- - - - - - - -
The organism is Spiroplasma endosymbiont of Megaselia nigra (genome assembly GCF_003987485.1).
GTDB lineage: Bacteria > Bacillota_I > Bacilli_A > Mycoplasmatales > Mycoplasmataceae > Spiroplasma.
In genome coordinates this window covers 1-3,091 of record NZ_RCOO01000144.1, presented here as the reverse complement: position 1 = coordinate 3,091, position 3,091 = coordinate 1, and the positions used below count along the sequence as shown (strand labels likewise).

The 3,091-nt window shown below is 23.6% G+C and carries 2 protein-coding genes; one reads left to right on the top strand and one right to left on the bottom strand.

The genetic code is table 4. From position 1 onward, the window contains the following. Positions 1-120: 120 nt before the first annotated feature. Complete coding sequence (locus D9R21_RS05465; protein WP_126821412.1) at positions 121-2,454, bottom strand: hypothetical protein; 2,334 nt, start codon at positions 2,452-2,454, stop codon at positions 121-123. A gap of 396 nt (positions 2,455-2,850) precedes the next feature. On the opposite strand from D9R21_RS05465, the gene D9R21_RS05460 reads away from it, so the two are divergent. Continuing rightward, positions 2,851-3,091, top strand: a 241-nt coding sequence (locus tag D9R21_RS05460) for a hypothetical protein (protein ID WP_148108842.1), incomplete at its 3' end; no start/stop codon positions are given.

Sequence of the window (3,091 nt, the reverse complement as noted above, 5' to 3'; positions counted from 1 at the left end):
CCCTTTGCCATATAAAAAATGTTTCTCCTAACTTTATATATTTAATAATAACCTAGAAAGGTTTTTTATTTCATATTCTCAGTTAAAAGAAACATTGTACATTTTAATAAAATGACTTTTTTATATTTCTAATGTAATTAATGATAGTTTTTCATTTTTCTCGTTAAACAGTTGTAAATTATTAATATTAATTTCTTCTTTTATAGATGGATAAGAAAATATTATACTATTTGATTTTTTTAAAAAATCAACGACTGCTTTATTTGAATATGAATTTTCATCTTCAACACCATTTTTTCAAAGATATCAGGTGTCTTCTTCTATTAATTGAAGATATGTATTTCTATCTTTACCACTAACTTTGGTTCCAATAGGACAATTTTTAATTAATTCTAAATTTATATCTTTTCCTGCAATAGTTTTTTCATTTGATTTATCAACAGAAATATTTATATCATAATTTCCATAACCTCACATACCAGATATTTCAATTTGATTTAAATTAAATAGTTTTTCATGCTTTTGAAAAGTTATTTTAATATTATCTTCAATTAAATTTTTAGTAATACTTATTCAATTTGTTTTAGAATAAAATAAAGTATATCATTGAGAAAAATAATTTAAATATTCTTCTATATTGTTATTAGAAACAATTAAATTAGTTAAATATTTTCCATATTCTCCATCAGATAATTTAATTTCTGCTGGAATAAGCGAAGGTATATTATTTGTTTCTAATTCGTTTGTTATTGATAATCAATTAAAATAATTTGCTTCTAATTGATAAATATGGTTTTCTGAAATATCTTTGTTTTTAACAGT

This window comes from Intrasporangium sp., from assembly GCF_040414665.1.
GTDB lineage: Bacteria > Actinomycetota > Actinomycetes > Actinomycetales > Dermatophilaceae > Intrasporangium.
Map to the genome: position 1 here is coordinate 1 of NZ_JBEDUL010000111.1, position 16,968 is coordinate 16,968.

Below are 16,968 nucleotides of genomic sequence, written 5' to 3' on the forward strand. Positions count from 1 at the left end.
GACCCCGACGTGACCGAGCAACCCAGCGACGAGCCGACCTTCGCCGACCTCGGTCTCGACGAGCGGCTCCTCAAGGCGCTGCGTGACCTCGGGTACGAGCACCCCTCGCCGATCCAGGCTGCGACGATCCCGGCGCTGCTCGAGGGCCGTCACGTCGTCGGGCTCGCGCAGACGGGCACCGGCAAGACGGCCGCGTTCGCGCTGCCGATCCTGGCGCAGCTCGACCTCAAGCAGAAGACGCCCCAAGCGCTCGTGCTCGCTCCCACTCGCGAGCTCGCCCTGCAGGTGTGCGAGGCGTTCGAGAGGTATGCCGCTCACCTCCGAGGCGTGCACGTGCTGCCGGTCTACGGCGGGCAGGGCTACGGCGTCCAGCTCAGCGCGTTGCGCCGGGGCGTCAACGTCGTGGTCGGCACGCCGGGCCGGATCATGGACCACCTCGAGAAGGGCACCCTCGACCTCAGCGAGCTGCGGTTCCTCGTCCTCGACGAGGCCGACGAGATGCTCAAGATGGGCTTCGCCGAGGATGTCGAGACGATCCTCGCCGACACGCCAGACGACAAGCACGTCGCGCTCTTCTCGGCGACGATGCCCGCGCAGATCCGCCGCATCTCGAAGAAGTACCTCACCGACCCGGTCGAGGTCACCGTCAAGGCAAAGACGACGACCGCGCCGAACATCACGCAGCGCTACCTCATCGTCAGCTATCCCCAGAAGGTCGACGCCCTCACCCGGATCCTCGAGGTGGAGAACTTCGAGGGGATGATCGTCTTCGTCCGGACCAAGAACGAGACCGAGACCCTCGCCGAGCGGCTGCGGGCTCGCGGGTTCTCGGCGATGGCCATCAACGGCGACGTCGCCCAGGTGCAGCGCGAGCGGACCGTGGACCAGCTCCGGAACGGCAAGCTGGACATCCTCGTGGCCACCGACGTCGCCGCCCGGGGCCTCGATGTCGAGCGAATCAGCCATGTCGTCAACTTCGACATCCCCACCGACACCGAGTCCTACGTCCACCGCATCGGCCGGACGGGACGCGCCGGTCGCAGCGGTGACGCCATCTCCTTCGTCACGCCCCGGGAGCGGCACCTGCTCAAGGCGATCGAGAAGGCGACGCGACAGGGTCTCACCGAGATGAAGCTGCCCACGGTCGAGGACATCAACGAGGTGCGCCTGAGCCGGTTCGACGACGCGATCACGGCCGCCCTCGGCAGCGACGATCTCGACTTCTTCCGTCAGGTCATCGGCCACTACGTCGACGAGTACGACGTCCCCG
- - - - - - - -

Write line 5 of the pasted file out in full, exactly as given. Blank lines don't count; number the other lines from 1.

The genetic code is table 4. From position 1 onward, the window contains the following. Positions 1-120: 120 nt before the first annotated feature. Complete coding sequence (locus D9R21_RS05465; protein WP_126821412.1) at positions 121-2,454, bottom strand: hypothetical protein; 2,334 nt, start codon at positions 2,452-2,454, stop codon at positions 121-123. A gap of 396 nt (positions 2,455-2,850) precedes the next feature. On the opposite strand from D9R21_RS05465, the gene D9R21_RS05460 reads away from it, so the two are divergent. Continuing rightward, positions 2,851-3,091, top strand: a 241-nt coding sequence (locus tag D9R21_RS05460) for a hypothetical protein (protein ID WP_148108842.1), incomplete at its 3' end; no start/stop codon positions are given.